Tow drawing and heatsetting lines of the type above-described have proven to be reasonably effective and reliable for the intended purpose. However, as the fiber industry continually strives to improve efficiency and reduce manufacturing costs, much effort has been devoted to attempts to increase the number of filaments bundled in each tow and to increase the lineal traveling speed at which the filaments are processed through the drawing and heatsetting line, which presents particular difficulties and problems in construction of the apparatus within the line and in effectively accomplishing heatsetting of all of the constituent filaments in a tow.
In particular, it is not uncommon for a tow being processed through a conventional drawing and heatsetting line to have a cumulative denier of all of the constituent filaments in the tow on the order of five million denier. Polymeric materials generally, and PET in particular, exhibit a low thermal conductivity and, in a tow comprising collectively numerous individual fine denier filaments, the interstitial spaces between the individual filaments exacerbate the difficulty of transferring heat throughout the thickness of a tow. With calender rolls having the capability of only heating the tow surface in contact with the rolls, the applied heat penetrates relatively slowly through the thickness of the tow which, in turn, necessitates the provision of a sufficient number of successive calender rolls together with a sufficiently slow traveling speed to ensure that the entire thickness of the tow is uniformly heated.
To better promote more rapid heat transfer through a tow, it has become commonplace to construct calenders with cantilevered rolls to permit the spreading of the individual filaments of the tow in the form of a ribbon or band along the length of the roll.
These various factors not only increase significantly the capital investment necessary for a conventional drawing and heatsetting line, the processing lines of this type in current use nevertheless must operate at lower than desirable processing speeds in order to uniformly heatset all filaments within a tow.
It is accordingly an object of the present invention to provide an improved apparatus and method for calendering a traveling multi-filament tow to heat its individual filaments which will substantially improve the rate of heat transfer through the tow thickness and enable processing to be carried out at correspondingly increased traveling speeds of the tow. A more specific object of the present invention is to provide such improvements in calendering apparatus and methods which can be retrofitted to existing drawing and heating lines. A further object of the invention is to enable the construction and fabrication of a new generation of calendering equipment which, reduces the need for many or all of the calender rolls. Further objects, effects and advantages of the present invention will be apparent from the specification hereinafter provided.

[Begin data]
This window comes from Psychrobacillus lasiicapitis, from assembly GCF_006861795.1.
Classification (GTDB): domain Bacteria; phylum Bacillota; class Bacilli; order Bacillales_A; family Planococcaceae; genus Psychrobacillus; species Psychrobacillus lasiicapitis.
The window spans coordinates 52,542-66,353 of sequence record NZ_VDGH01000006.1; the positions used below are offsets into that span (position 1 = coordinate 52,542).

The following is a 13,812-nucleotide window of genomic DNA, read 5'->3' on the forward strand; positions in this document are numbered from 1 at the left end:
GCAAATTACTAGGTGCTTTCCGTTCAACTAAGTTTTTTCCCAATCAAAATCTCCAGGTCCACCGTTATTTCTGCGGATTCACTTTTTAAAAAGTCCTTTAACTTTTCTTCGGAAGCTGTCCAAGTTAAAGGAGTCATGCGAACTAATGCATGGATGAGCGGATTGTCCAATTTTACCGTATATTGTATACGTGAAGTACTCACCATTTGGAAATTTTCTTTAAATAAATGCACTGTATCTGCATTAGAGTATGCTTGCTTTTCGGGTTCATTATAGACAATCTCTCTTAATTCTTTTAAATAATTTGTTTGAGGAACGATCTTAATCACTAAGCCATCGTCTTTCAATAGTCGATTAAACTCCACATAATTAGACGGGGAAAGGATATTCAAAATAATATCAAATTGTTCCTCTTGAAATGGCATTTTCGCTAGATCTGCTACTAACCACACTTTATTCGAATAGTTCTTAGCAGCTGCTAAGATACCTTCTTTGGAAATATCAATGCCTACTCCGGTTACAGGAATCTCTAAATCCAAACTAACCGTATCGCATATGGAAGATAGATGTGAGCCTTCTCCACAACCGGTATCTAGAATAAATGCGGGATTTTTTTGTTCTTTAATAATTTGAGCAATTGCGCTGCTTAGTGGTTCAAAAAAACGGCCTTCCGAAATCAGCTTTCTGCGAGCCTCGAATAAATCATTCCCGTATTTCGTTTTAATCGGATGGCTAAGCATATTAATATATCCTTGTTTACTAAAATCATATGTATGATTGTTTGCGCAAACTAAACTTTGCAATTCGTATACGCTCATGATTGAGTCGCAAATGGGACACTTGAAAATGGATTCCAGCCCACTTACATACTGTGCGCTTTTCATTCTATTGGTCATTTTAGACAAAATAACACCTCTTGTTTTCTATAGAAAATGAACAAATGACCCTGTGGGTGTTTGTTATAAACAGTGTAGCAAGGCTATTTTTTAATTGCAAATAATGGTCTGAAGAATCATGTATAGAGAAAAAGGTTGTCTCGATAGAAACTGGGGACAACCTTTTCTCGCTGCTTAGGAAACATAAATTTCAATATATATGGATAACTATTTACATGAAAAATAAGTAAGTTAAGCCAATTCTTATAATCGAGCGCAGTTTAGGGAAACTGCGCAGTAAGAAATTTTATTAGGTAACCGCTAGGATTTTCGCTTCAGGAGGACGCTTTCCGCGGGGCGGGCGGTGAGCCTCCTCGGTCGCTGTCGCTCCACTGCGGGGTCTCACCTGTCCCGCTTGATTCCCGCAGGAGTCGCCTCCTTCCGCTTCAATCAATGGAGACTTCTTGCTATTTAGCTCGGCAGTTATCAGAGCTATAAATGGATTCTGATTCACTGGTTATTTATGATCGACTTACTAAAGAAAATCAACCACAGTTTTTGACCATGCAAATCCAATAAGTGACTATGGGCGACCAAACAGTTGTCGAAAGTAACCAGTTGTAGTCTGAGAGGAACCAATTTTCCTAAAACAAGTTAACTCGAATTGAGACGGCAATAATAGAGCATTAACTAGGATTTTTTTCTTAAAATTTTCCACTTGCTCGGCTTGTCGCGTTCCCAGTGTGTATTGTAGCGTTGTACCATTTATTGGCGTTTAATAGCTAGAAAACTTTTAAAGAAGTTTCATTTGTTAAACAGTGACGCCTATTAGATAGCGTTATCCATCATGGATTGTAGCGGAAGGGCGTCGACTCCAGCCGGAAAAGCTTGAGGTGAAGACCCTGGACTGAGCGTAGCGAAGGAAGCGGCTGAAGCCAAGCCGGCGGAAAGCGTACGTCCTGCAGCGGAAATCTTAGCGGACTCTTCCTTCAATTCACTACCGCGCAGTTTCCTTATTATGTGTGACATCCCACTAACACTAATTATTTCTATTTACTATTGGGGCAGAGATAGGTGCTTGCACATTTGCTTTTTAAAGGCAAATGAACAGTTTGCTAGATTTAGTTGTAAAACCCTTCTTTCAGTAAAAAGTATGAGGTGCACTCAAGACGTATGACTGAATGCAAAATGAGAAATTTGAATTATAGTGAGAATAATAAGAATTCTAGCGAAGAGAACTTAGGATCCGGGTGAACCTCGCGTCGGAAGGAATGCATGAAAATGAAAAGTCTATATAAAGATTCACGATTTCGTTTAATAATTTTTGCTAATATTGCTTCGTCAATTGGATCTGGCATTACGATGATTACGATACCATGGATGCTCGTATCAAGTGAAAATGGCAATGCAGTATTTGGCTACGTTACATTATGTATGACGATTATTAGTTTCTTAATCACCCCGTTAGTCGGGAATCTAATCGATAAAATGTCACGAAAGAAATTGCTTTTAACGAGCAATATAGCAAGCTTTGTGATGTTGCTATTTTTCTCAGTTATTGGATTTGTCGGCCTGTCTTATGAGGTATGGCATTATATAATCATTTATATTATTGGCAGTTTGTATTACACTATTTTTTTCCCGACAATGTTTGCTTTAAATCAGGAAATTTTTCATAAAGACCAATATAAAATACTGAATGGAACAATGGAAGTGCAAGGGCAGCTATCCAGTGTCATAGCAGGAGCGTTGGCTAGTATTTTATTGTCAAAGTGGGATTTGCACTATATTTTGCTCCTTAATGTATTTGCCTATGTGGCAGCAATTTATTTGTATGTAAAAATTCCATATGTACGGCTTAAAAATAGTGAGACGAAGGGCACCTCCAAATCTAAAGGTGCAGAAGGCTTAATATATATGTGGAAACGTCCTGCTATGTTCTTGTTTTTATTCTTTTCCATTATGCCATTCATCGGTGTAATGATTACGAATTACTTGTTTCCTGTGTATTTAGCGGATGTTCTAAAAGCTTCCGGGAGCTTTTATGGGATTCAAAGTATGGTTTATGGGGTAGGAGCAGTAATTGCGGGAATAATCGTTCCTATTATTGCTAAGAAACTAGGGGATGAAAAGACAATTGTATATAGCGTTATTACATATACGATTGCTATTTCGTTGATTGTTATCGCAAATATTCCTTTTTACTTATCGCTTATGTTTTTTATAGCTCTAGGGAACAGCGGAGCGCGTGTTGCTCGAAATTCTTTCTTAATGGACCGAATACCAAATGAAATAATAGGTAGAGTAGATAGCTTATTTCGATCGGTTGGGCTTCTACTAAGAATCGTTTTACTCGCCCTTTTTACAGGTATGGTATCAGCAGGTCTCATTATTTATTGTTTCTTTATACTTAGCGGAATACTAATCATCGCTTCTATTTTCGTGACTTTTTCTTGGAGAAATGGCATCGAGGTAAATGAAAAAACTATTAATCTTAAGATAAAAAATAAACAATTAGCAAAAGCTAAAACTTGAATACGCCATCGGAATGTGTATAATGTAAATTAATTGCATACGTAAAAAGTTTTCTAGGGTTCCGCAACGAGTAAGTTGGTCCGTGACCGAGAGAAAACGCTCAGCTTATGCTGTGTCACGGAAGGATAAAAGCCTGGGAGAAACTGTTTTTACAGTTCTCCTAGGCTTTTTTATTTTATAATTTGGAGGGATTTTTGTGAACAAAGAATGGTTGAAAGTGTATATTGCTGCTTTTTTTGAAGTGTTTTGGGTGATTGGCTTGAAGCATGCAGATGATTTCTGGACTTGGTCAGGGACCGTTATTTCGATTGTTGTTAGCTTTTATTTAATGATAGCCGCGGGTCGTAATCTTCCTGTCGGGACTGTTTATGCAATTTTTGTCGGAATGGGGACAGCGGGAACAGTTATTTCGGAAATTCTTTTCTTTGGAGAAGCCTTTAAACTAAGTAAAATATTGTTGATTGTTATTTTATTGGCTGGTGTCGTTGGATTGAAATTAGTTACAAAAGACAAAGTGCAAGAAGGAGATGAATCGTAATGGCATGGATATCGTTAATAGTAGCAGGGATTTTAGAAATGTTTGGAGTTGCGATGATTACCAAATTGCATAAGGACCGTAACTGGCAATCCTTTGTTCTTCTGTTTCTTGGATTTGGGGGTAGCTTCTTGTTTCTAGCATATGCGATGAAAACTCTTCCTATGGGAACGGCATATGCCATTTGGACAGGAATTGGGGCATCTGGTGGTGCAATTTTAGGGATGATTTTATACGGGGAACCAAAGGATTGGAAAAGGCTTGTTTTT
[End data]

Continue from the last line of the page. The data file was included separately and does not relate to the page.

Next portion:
Briefly summarized, the present invention achieves these objectives by providing a calendering apparatus and method for heating a traveling multi-filament tow which, in its most fundamental aspect, basically comprises electromagnetic radiation simultaneously applied in the direction of the traveling tow, such as by means of an electromagnetic radiation source arranged in opposed spaced facing relation to the tow.
Optionaly, the calendering apparatus and method utilizes a plurality of such heated rolls arranged relative to one another for travel of the tow in a sinuous path successively about the respective rolls, with an electromagnetic radiation source directed at the portion of each roll which is in peripheral engagement with the tow. The radiation source may produce electromagnetic waves in either of the infrared, radio or microwave spectrums, or possibly a combination thereof, although it is presently believed to be preferable to utilize infrared lamps associated with each roll in an arcuate arrangement generally conforming to the cylindrical periphery of each respective roll.
An embodiment of the present apparatus and method particularly adapted to be retrofitted to conventional calenders of the type described above would simply equip such calenders with suitable arcuate arrangements of infrared lamps adjacent one or more of the heated calender rolls of the apparatus. As an alternate embodiment, it is contemplated to provide a new form of calender apparatus and method utilizing no calendar rolls or a substantially reduced number of heated calender rolls (in comparison to conventional calenders), each of which may have associated therewith an arcuate arrangement of infrared lamps or other appropriate electromagnetic radiation source directed at the periphery of the respective roll, followed by one or more tunnels through which the tow is transported between opposing electromagnetic radiation sources, such as infrared lamps, to be further radiantly heated downstream of the calender rolls, if calender rolls are employed.